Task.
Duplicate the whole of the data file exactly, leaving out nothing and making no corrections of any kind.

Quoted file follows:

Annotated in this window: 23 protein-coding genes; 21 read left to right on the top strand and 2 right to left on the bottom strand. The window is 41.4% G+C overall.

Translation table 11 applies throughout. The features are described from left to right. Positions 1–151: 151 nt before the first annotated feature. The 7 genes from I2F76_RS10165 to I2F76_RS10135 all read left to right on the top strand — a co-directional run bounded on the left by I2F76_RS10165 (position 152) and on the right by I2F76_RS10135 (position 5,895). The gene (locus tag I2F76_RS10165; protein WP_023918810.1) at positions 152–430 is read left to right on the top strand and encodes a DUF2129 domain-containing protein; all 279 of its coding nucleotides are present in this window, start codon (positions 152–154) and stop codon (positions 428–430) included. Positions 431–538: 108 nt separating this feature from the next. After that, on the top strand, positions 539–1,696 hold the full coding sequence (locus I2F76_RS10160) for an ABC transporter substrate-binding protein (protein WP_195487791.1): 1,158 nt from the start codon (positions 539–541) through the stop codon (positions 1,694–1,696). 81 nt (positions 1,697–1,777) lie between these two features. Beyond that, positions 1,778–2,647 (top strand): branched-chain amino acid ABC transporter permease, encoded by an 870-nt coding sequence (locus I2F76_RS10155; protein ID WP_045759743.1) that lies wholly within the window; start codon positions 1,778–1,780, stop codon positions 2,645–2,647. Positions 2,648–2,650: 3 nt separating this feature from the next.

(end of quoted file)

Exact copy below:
Annotated in this window: 23 protein-coding genes; 21 read left to right on the top strand and 2 right to left on the bottom strand. The window is 41.4% G+C overall.

Translation table 11 applies throughout. The features are described from left to right. Positions 1–151: 151 nt before the first annotated feature. The 7 genes from I2F76_RS10165 to I2F76_RS10135 all read left to right on the top strand — a co-directional run bounded on the left by I2F76_RS10165 (position 152) and on the right by I2F76_RS10135 (position 5,895). The gene (locus tag I2F76_RS10165; protein WP_023918810.1) at positions 152–430 is read left to right on the top strand and encodes a DUF2129 domain-containing protein; all 279 of its coding nucleotides are present in this window, start codon (positions 152–154) and stop codon (positions 428–430) included. Positions 431–538: 108 nt separating this feature from the next. After that, on the top strand, positions 539–1,696 hold the full coding sequence (locus I2F76_RS10160) for an ABC transporter substrate-binding protein (protein WP_195487791.1): 1,158 nt from the start codon (positions 539–541) through the stop codon (positions 1,694–1,696). 81 nt (positions 1,697–1,777) lie between these two features. Beyond that, positions 1,778–2,647 (top strand): branched-chain amino acid ABC transporter permease, encoded by an 870-nt coding sequence (locus I2F76_RS10155; protein ID WP_045759743.1) that lies wholly within the window; start codon positions 1,778–1,780, stop codon positions 2,645–2,647. Positions 2,648–2,650: 3 nt separating this feature from the next.